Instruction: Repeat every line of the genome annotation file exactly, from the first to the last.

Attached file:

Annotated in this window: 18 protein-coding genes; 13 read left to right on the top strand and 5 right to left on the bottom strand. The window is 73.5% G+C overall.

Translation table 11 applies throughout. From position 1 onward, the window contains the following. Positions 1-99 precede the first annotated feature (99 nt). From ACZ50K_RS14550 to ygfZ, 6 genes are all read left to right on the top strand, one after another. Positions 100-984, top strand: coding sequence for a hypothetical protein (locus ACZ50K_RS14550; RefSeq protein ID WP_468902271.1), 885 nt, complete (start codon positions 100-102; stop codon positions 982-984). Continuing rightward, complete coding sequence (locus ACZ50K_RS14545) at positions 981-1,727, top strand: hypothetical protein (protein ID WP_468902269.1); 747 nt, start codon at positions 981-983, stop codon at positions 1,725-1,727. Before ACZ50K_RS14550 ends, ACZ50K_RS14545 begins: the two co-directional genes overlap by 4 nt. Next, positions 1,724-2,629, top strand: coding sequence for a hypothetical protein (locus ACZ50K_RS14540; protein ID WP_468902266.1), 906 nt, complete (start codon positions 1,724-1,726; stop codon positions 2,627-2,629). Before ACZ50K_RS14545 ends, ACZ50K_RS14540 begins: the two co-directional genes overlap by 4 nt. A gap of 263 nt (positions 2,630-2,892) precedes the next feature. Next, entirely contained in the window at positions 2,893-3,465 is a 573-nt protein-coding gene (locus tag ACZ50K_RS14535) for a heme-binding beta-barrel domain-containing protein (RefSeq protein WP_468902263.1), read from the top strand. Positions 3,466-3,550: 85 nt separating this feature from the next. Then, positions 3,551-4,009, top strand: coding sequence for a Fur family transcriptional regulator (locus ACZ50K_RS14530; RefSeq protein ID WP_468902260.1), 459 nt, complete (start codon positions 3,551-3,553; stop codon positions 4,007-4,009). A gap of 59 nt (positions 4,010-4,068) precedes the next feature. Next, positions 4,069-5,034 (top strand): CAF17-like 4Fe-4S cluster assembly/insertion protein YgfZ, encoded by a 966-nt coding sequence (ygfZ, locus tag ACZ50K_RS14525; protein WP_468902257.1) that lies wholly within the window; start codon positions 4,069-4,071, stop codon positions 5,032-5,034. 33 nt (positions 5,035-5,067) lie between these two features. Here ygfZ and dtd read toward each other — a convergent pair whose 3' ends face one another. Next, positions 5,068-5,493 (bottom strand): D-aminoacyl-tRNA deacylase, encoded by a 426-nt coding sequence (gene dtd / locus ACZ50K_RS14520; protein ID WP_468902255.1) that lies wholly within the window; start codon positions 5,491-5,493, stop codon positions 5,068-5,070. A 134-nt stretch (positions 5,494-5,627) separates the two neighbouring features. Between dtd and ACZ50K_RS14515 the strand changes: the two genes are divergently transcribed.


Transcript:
Annotated in this window: 18 protein-coding genes; 13 read left to right on the top strand and 5 right to left on the bottom strand. The window is 73.5% G+C overall.

Translation table 11 applies throughout. From position 1 onward, the window contains the following. Positions 1-99 precede the first annotated feature (99 nt). From ACZ50K_RS14550 to ygfZ, 6 genes are all read left to right on the top strand, one after another. Positions 100-984, top strand: coding sequence for a hypothetical protein (locus ACZ50K_RS14550; RefSeq protein ID WP_468902271.1), 885 nt, complete (start codon positions 100-102; stop codon positions 982-984). Continuing rightward, complete coding sequence (locus ACZ50K_RS14545) at positions 981-1,727, top strand: hypothetical protein (protein ID WP_468902269.1); 747 nt, start codon at positions 981-983, stop codon at positions 1,725-1,727. Before ACZ50K_RS14550 ends, ACZ50K_RS14545 begins: the two co-directional genes overlap by 4 nt. Next, positions 1,724-2,629, top strand: coding sequence for a hypothetical protein (locus ACZ50K_RS14540; protein ID WP_468902266.1), 906 nt, complete (start codon positions 1,724-1,726; stop codon positions 2,627-2,629). Before ACZ50K_RS14545 ends, ACZ50K_RS14540 begins: the two co-directional genes overlap by 4 nt. A gap of 263 nt (positions 2,630-2,892) precedes the next feature. Next, entirely contained in the window at positions 2,893-3,465 is a 573-nt protein-coding gene (locus tag ACZ50K_RS14535) for a heme-binding beta-barrel domain-containing protein (RefSeq protein WP_468902263.1), read from the top strand. Positions 3,466-3,550: 85 nt separating this feature from the next. Then, positions 3,551-4,009, top strand: coding sequence for a Fur family transcriptional regulator (locus ACZ50K_RS14530; RefSeq protein ID WP_468902260.1), 459 nt, complete (start codon positions 3,551-3,553; stop codon positions 4,007-4,009). A gap of 59 nt (positions 4,010-4,068) precedes the next feature. Next, positions 4,069-5,034 (top strand): CAF17-like 4Fe-4S cluster assembly/insertion protein YgfZ, encoded by a 966-nt coding sequence (ygfZ, locus tag ACZ50K_RS14525; protein WP_468902257.1) that lies wholly within the window; start codon positions 4,069-4,071, stop codon positions 5,032-5,034. 33 nt (positions 5,035-5,067) lie between these two features. Here ygfZ and dtd read toward each other — a convergent pair whose 3' ends face one another. Next, positions 5,068-5,493 (bottom strand): D-aminoacyl-tRNA deacylase, encoded by a 426-nt coding sequence (gene dtd / locus ACZ50K_RS14520; protein ID WP_468902255.1) that lies wholly within the window; start codon positions 5,491-5,493, stop codon positions 5,068-5,070. A 134-nt stretch (positions 5,494-5,627) separates the two neighbouring features. Between dtd and ACZ50K_RS14515 the strand changes: the two genes are divergently transcribed.